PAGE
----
homepage home
subscribe to California Construction magazine subscribe
newsletters free e-newsletter
advertise
industry jobs industry jobs
Dodge Data & Analytics
California Construction Logo
Order Your RISK FREE Subscription
comment

Best Projects, Government/Public Buildings: New Courthouse in Session in Remote Locale

Text size: A A

A contemporary civic building in a forested setting at an elevation of 8,000 ft in Mono County, the 20,000-sq-ft courthouse includes two courtrooms, space for new judicial services, security protocols and access to court services, secure parking for judges and holding cells for prisoners.

Photo Courtesy of Tim Griffith
----- Advertising -----

The Sacramento office of Sundt Construction, the general contractor, began the $14.95-million project in April 2010 and delivered the two-story building in July 2011. Its scope included site preparation, underground utilities, landscape, hardscape, vehicular drives, surface parking, security barriers, fencing and gates.

The contemporary design incorporates three flat-roofed elements on a steel-frame structure with exterior finishes of brick, glass and weathered Corten steel. A prow projects beyond the building along the town's main street, defining an area for a future courtroom.

Inside, the wedge-shaped public circulation spine, with its highly visible glass curtain wall extending the length of the east facade, creates circulation space at the entry while minimizing it at the end of the public corridor.

Mammoth Lakes' high altitude, annual average snowfall of 35 ft and remoteness—the nearest large city, Reno, Nev., is three hours away—required a customized plan for the challenging terrain.

For that reason, the Sundt team selected subcontractors experienced in the Mammoth area and its attendant logistics for supplies. In addition, a fast-track approach, with 10-hour days, six days a week, at no added cost to the owner, ensured an enclosed building before the first snowstorm. That allowed interior work to proceed through the winter. As a result, the team delivered the project on time, within budget and without accidents—despite a record 55 ft of snow that year.

"We developed good trust and respect throughout our team," says Ron Deal, the project manager for Sundt Construction. "When we had an issue to deal with, everyone dug in and helped determine the best solution quickly. Getting hung up on even a small thing could have jeopardized our plan."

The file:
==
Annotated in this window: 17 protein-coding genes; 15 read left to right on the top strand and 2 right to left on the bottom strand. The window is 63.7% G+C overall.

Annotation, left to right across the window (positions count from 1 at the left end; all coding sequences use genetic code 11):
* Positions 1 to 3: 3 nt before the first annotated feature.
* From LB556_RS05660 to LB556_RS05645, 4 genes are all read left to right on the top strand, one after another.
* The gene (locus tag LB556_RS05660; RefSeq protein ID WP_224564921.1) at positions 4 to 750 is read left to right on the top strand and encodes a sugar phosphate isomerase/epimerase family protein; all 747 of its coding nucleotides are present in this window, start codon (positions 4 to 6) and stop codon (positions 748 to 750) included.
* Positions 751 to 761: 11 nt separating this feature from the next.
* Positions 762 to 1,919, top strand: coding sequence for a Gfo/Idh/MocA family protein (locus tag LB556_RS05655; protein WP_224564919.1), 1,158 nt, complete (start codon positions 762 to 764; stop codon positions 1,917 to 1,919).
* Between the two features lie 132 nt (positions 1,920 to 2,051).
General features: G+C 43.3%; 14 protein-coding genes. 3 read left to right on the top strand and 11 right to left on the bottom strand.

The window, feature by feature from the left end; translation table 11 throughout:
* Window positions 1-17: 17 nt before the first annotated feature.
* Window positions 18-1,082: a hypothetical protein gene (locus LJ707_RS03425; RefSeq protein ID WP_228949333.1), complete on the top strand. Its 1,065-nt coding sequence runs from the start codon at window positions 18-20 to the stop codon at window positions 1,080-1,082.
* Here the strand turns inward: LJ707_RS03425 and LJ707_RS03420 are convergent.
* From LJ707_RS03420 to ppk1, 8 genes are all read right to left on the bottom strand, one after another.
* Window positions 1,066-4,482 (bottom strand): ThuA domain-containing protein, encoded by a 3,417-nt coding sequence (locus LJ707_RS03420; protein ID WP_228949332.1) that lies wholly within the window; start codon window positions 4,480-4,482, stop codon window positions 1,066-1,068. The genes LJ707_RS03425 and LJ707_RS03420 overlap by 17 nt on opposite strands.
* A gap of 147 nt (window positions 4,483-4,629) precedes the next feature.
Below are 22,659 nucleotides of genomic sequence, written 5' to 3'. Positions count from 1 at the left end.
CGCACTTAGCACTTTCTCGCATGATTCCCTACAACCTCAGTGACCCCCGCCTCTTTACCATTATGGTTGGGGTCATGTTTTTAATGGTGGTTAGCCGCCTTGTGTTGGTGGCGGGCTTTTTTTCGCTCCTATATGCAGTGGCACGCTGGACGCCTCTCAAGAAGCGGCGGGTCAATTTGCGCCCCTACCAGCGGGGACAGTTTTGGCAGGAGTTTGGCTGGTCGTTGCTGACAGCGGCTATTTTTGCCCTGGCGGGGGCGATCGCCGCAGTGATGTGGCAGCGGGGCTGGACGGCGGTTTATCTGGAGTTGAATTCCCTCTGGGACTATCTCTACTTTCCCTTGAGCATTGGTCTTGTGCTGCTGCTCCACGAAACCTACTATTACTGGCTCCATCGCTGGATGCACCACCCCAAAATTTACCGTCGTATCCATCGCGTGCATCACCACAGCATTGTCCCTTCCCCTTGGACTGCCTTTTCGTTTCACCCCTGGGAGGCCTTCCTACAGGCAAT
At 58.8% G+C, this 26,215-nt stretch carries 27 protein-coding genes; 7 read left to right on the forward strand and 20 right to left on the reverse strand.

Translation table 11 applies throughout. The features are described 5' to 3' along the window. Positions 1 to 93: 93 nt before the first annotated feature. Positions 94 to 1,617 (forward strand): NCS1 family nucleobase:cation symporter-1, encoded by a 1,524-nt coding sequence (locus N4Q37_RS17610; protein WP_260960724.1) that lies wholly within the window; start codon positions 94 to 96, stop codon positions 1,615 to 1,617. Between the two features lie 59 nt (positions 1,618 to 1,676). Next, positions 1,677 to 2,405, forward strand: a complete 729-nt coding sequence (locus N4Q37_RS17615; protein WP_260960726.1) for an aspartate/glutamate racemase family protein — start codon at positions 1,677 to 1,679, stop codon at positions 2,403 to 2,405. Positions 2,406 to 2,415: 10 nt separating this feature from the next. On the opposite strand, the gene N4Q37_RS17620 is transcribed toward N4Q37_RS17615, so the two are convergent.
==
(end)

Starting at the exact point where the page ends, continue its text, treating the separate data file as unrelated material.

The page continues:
The architect designed the courthouse to LEED Silver standards, although the client chose not to apply for certification. The design team considered shape and orientation to provide optimal energy conditions as well as forest and mountain views. Natural wind stripping at the entrance improves energy efficiency. The flat roof allows snow accumulation to increase insulation in winter and its drains prevent formation of icicles.

Mammoth Lakes Courthouse

Mammoth Lakes

Key Players

Owner: Administrative Office of the Courts, Sacramento

Contractor: Sundt Construction, Sacramento

Lead Design: Mark Cavagnero Assoc. Architects, San Francisco

Structural Engineer: Forell/Elsesser Engineers, San Francisco

MEP Engineer: Gayner Engineers, San Francisco

Landscape Architect: AECOM, San Francisco

Civil Engineer: Triad/Holmes Associates, Mammoth Lakes

Lighting Designer: Auerbach Pollock Friedlander, San Francisco

Acoustical Consultant: Charles M. Salter Assoc., San Francisco

Threat Assessment: TEECOM Design Group, Oakland

Submitted by Sundt Construction

Keywords:

----- Advertising -----
New Blog: Vertically Speaking in Northern California
New Blog: Field Notes
Reader Photos
Photos from California Construction Photo Showcase
Dodge Lead Center
Search for local construction projects OR CALL 877-234-4246 and get a FREE Lead Now!
Search by Project Type & State





----- Advertising -----
 Reader Comments:

Sign in to Comment

To write a comment about this story, please sign in. If this is your first time commenting on this site, you will be required to fill out a brief registration form. Your public username will be the beginning of the email address that you enter into the form (everything before the @ symbol). Other than that, none of the information that you enter will be publically displayed.

We welcome comments from all points of view. Off-topic or abusive comments, however, will be removed at the editors’ discretion.